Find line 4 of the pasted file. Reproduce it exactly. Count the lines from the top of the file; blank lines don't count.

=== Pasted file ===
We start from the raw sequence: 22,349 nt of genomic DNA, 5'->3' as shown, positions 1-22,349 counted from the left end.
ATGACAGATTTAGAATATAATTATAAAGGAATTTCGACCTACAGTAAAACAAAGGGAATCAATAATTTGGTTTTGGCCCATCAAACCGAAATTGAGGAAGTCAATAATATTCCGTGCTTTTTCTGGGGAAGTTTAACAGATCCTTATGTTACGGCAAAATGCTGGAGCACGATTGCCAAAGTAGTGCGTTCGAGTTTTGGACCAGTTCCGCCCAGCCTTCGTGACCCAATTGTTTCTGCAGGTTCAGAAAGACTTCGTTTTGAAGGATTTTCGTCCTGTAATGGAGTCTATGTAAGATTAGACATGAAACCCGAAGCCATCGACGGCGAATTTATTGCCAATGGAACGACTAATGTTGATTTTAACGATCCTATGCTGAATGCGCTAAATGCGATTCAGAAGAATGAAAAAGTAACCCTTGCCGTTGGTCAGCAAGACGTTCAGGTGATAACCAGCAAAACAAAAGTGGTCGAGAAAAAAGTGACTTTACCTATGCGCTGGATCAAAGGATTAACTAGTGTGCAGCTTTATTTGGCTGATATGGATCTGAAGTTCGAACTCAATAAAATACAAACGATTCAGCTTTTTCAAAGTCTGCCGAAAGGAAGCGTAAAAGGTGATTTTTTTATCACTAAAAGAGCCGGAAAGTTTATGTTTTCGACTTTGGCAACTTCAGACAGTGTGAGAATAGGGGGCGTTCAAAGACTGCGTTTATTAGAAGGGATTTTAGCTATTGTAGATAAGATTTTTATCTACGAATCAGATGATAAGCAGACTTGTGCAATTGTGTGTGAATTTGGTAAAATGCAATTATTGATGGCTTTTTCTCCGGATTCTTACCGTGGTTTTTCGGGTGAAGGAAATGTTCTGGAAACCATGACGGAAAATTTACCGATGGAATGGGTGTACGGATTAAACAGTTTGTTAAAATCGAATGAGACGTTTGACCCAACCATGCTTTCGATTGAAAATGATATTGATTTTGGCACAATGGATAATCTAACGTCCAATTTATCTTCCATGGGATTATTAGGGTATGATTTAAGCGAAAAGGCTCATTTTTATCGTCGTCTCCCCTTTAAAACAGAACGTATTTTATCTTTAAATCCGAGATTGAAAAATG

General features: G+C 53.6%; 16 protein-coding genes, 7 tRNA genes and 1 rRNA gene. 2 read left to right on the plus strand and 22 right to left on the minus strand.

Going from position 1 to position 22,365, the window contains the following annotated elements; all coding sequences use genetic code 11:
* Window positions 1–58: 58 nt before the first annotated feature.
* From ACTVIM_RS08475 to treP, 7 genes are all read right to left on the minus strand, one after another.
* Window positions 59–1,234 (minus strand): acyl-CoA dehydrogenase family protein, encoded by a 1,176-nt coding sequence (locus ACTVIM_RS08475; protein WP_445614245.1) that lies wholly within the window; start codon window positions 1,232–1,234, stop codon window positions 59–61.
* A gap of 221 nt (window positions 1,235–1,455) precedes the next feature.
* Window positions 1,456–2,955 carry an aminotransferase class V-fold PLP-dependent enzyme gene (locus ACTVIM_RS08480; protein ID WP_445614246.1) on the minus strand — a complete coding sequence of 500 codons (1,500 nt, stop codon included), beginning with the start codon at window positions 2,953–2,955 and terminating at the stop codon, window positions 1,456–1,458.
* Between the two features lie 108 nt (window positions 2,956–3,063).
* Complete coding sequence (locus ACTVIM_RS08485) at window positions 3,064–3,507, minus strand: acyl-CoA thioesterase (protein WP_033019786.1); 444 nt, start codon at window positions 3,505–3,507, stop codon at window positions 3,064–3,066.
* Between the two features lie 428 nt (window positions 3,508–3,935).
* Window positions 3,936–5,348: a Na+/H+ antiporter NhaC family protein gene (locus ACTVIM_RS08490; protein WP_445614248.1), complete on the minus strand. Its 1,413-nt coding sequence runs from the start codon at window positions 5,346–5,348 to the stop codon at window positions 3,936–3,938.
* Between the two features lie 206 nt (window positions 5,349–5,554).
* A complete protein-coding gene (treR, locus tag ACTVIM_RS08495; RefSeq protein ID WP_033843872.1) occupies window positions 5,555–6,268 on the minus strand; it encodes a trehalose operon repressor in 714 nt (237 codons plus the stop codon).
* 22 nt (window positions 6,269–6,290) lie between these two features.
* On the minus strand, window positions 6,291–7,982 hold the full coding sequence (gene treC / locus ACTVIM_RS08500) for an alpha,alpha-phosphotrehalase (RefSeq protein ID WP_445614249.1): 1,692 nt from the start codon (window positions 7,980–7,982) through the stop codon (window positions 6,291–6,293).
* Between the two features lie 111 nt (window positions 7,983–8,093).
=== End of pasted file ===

Going from position 1 to position 22,365, the window contains the following annotated elements; all coding sequences use genetic code 11: